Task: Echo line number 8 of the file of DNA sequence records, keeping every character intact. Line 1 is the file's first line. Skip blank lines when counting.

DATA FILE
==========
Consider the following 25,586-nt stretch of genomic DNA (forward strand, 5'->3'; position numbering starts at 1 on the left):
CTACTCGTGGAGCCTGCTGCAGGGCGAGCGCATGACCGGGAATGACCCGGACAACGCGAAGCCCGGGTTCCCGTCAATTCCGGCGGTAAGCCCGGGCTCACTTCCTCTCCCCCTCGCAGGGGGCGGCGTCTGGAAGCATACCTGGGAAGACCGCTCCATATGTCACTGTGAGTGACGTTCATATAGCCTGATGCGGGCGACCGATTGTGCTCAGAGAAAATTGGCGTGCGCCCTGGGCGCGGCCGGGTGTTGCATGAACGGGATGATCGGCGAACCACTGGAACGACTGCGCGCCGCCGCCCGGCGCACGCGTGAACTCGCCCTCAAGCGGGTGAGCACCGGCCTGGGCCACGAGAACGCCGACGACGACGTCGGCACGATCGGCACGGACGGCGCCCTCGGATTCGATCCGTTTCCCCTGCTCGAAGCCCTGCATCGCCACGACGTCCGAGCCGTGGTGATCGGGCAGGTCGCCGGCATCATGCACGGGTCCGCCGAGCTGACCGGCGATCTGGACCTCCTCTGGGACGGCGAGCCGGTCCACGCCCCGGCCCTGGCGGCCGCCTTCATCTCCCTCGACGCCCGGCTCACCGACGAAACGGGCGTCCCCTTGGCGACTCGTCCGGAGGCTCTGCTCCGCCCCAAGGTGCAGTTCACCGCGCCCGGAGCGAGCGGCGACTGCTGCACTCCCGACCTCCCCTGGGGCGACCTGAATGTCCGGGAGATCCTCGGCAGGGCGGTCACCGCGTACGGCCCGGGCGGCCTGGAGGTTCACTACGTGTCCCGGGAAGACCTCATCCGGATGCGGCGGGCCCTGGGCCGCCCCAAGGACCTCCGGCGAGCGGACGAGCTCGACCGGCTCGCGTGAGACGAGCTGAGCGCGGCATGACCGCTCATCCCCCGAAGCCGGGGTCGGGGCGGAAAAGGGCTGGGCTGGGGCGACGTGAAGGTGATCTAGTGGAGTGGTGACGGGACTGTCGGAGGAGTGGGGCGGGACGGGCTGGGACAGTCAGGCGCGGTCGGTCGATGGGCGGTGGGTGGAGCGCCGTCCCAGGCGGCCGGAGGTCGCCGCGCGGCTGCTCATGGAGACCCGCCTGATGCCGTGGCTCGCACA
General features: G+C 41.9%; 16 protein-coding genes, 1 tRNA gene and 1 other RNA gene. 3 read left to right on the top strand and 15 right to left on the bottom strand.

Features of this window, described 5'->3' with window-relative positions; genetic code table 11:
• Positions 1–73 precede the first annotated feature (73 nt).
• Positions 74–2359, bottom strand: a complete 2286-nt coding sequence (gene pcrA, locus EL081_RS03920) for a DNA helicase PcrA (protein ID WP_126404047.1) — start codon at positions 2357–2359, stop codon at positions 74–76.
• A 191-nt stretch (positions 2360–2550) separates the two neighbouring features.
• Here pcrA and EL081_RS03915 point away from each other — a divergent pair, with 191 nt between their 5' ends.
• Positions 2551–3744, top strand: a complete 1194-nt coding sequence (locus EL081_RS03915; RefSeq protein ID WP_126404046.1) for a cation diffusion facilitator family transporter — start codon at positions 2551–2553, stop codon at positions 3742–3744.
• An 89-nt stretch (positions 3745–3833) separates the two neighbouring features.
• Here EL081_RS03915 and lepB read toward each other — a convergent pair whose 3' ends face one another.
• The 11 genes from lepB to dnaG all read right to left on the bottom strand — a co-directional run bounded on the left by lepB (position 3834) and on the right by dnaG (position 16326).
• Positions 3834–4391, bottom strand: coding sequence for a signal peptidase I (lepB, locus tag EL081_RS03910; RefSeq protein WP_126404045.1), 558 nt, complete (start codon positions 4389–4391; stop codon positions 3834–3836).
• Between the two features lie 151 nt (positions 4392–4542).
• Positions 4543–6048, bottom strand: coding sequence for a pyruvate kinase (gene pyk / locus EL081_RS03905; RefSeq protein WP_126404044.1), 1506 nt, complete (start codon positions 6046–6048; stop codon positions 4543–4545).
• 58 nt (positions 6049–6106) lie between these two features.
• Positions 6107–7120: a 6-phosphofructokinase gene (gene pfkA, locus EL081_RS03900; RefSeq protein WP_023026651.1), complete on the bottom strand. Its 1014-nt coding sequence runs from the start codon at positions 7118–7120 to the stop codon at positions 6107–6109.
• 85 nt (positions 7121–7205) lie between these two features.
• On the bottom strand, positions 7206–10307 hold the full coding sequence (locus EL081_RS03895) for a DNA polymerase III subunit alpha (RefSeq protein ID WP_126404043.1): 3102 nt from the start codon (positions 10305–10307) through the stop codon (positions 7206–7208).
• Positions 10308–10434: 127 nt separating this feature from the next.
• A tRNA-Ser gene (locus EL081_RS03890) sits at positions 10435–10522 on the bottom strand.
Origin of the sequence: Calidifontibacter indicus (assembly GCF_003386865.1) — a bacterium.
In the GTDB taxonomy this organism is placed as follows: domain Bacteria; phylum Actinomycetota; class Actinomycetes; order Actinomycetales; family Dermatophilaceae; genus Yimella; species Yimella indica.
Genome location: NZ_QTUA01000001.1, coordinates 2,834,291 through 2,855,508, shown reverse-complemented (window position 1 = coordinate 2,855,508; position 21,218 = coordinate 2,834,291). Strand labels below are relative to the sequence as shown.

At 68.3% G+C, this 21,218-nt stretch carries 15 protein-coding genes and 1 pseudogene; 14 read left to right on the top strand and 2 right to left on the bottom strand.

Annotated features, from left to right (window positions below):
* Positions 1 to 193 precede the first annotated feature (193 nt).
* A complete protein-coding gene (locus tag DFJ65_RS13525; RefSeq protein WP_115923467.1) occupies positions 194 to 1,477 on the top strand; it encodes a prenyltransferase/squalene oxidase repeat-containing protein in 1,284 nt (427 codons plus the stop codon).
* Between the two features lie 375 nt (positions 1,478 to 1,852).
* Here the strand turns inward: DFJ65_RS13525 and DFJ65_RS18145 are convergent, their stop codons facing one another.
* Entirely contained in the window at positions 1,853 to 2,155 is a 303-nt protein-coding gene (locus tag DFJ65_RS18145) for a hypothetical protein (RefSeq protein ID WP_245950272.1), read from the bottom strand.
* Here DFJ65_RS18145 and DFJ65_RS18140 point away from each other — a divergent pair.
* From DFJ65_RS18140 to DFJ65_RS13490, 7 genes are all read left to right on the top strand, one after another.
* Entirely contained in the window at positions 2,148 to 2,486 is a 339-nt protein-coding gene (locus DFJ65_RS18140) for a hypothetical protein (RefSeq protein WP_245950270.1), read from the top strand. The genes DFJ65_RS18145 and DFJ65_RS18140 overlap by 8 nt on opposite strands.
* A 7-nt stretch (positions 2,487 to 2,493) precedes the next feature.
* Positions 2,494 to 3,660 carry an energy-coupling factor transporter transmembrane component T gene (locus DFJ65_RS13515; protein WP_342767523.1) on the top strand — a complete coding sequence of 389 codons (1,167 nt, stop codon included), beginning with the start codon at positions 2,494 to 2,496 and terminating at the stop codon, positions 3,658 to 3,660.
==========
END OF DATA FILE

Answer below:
• Here pcrA and EL081_RS03915 point away from each other — a divergent pair, with 191 nt between their 5' ends.